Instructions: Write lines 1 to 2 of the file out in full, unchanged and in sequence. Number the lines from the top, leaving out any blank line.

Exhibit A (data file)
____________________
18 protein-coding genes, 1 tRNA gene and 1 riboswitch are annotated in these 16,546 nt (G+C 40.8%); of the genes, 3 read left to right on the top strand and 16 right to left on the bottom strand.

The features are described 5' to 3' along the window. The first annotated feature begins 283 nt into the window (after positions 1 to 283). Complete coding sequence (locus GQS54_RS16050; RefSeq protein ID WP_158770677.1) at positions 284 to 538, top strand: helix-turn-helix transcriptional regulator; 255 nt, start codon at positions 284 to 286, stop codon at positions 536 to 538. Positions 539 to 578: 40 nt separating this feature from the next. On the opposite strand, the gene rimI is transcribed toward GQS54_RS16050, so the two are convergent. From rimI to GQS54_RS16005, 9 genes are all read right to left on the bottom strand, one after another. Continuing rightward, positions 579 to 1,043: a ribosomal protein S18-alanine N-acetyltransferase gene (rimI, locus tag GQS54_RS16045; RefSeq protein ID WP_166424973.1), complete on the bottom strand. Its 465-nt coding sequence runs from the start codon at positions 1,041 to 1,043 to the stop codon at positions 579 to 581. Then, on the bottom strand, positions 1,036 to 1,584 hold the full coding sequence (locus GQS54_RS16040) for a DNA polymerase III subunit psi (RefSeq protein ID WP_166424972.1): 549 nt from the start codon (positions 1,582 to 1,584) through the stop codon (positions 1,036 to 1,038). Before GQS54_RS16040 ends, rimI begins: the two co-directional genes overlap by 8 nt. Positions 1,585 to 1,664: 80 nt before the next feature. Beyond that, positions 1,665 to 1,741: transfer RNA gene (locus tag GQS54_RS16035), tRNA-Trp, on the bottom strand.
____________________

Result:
18 protein-coding genes, 1 tRNA gene and 1 riboswitch are annotated in these 16,546 nt (G+C 40.8%); of the genes, 3 read left to right on the top strand and 16 right to left on the bottom strand.

The features are described 5' to 3' along the window. The first annotated feature begins 283 nt into the window (after positions 1 to 283). Complete coding sequence (locus GQS54_RS16050; RefSeq protein ID WP_158770677.1) at positions 284 to 538, top strand: helix-turn-helix transcriptional regulator; 255 nt, start codon at positions 284 to 286, stop codon at positions 536 to 538. Positions 539 to 578: 40 nt separating this feature from the next. On the opposite strand, the gene rimI is transcribed toward GQS54_RS16050, so the two are convergent. From rimI to GQS54_RS16005, 9 genes are all read right to left on the bottom strand, one after another. Continuing rightward, positions 579 to 1,043: a ribosomal protein S18-alanine N-acetyltransferase gene (rimI, locus tag GQS54_RS16045; RefSeq protein ID WP_166424973.1), complete on the bottom strand. Its 465-nt coding sequence runs from the start codon at positions 1,041 to 1,043 to the stop codon at positions 579 to 581. Then, on the bottom strand, positions 1,036 to 1,584 hold the full coding sequence (locus GQS54_RS16040) for a DNA polymerase III subunit psi (RefSeq protein ID WP_166424972.1): 549 nt from the start codon (positions 1,582 to 1,584) through the stop codon (positions 1,036 to 1,038). Before GQS54_RS16040 ends, rimI begins: the two co-directional genes overlap by 8 nt. Positions 1,585 to 1,664: 80 nt before the next feature. Beyond that, positions 1,665 to 1,741: transfer RNA gene (locus tag GQS54_RS16035), tRNA-Trp, on the bottom strand.